The Evolution of Inpatient Monitoring

Updated on December 2, 2020

By Brad Playford

The healthcare industry has evolved tremendously amid technological advancements and has been pushed even further by the coronavirus pandemic. Not only have health care systems and workers had to adapt to new environments and processes, they are consistently seeking innovative methods of care to keep everyone safe.

Hospital systems require cost-effective, cutting-edge solutions to enhance both patient care and the staff care experience—especially when providing inpatient monitoring. Thus, the healthcare industry will continue to improve how it monitors at-risk or infected patients and strive toward standardization. What began as one-to-one inpatient “patient sitting” will transform into a service model for healthcare systems looking to trend forward. 

Historically, there has been a need for 24/7 one-to-one sitters for at-risk patients. In this setting, a designated hospital staff member would be in the room monitoring a patient to prevent falls, self-harm or other adverse events. This type of monitoring may be necessary for certain high-risk patients who need someone to always be present in the hospital room. While one-to-one sitters provide an intense surveillance for one patient at a time, these safety attendants can be both costly and difficult on care staff. Oftentimes, a one-to-one setup puts caregivers in dangerous scenarios with volatile patients or infected environments. Another downside is it causes stress by removing a nursing assistant from helping all the patients in a nursing unit to being contained in one room with just one patient. As such, hospitals have had to eliminate wasteful practices, leading them to audiovisual monitoring. 

The need for a more effective monitoring system sparked the innovative use of telehealth in an inpatient setting. Many hospital systems turned to continuous care audiovisual monitoring to improve care and reduce costs. As hospital systems are lacking modernized technologies, the advancement of tools like audiovisual monitoring help address those issues. Wireless, mobile monitoring devices allow caregivers to interact with patients via digital visual and audio and are much more secure than other consumer surveillance devices such as deer-cams or baby monitors.

Advanced 24/7 remote safety monitoring improves patient safety across the entire health system, resulting in lower cost of care and increased workforce efficiency. Off-site monitoring technicians allow for a 16:1 patient ratio—increasing efficiency and patient capacity hospital-wide. Nursing assistants are able to have more hands-on experience on the floor by replacing a one-to-one sitter with remote continuous monitoring staff. This type of monitoring has proven to be a force-multiplier, allowing for much more flexible staffing and ensuring an effective, secure way to attend to patients without risk.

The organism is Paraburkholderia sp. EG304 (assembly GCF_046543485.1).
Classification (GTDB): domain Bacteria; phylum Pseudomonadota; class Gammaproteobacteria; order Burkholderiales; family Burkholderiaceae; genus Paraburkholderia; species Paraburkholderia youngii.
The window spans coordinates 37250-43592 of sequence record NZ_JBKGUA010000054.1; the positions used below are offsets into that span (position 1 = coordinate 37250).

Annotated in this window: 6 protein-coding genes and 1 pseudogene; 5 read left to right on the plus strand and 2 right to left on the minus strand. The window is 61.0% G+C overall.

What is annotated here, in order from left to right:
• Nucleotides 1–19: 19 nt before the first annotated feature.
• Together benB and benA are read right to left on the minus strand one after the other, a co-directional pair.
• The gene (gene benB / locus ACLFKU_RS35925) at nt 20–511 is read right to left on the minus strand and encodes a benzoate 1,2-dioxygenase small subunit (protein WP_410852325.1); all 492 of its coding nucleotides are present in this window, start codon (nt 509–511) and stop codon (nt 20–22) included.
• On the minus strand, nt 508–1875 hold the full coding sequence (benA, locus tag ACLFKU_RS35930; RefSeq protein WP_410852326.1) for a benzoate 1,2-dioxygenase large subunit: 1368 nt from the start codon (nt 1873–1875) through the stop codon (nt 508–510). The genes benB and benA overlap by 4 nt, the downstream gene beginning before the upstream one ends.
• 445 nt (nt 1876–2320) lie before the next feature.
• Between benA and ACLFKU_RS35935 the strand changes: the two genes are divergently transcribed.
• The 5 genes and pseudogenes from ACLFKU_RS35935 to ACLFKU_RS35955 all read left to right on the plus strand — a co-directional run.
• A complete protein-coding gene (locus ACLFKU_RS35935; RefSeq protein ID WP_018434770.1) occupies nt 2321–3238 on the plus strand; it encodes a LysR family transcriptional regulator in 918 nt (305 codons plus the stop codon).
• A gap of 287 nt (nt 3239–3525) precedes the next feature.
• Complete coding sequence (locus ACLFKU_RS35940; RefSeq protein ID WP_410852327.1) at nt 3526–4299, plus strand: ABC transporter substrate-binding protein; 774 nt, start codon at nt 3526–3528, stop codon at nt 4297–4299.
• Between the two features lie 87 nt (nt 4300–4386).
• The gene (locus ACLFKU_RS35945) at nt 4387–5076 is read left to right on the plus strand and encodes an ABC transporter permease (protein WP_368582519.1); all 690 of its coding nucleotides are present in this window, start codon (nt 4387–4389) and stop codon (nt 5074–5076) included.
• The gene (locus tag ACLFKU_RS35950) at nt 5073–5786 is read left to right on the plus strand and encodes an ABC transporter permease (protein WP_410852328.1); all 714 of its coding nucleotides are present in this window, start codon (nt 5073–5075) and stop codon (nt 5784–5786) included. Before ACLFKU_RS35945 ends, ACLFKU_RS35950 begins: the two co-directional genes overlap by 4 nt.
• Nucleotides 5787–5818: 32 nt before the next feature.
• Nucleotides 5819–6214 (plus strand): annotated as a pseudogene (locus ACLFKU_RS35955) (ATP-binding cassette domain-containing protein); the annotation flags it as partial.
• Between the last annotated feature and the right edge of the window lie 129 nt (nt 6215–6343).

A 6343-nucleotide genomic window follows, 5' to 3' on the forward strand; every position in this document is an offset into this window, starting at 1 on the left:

Audiovisual monitoring allows hospital staff to continuously monitor patients who might be suicidal, are experiencing drug and alcohol withdrawals, or are at-risk for falls. This option keeps the patient in a safe environment while protecting the caregivers who interact with them. Within the continuous care model, trained technicians are able to manage patients from a centralized location. Healthcare systems work with one vendor and one platform, providing a central monitoring network capable of supporting an entire system. 

Such technology acts as an extension to the healthcare provider, a force multiplier and cost-reduction driver. It offers system-wide centralized care provisioning and standardization as well as documented sustainable outcomes. In fact, it results in dramatic adverse event rate reduction on monitored patients. The use of these solutions was a significant transition from the 24/7 one-to-one sitters.

What is yet to come? There will be a course change in the use of this technology, to reach the ultimate goal of benefitting patients and employees. Telehealth’s inpatient monitoring will continue to evolve into a service model where there will be an entirely new definition of patient care. Its capabilities already provide high quality visual and audio capabilities as well as network security. The next phase of patient monitoring will be a service model rather than training hospital staff. In this scenario, hospitals would outsource monitoring technicians from third-party vendors to expand their resources even further to reach overall better scenarios for caregivers and patients. 

As patient monitoring has transitioned from one-on-one sitters to audiovisual monitoring and beyond, there continue to be new applications in patient care. We must continue to trend forward toward the service model. These advancements help hospitals provide more continuous monitoring, while reducing costs, and keeping patients and providers safer as we lean on nurses more than ever before.

Telehealth will become a dominant player in care delivery in the future. There is an increased emphasis on quality, efficiency and patient and family satisfaction with care during this time of low operating margins. The future service model of inpatient monitoring will address these challenges to achieve efficiency.

Brad Playford is the founder and CEO of AvaSure.

The Editorial Team at Healthcare Business Today is made up of skilled healthcare writers and experts, led by our managing editor, Daniel Casciato, who has over 25 years of experience in healthcare writing. Since 1998, we have produced compelling and informative content for numerous publications, establishing ourselves as a trusted resource for health and wellness information. We offer readers access to fresh health, medicine, science, and technology developments and the latest in patient news, emphasizing how these developments affect our lives.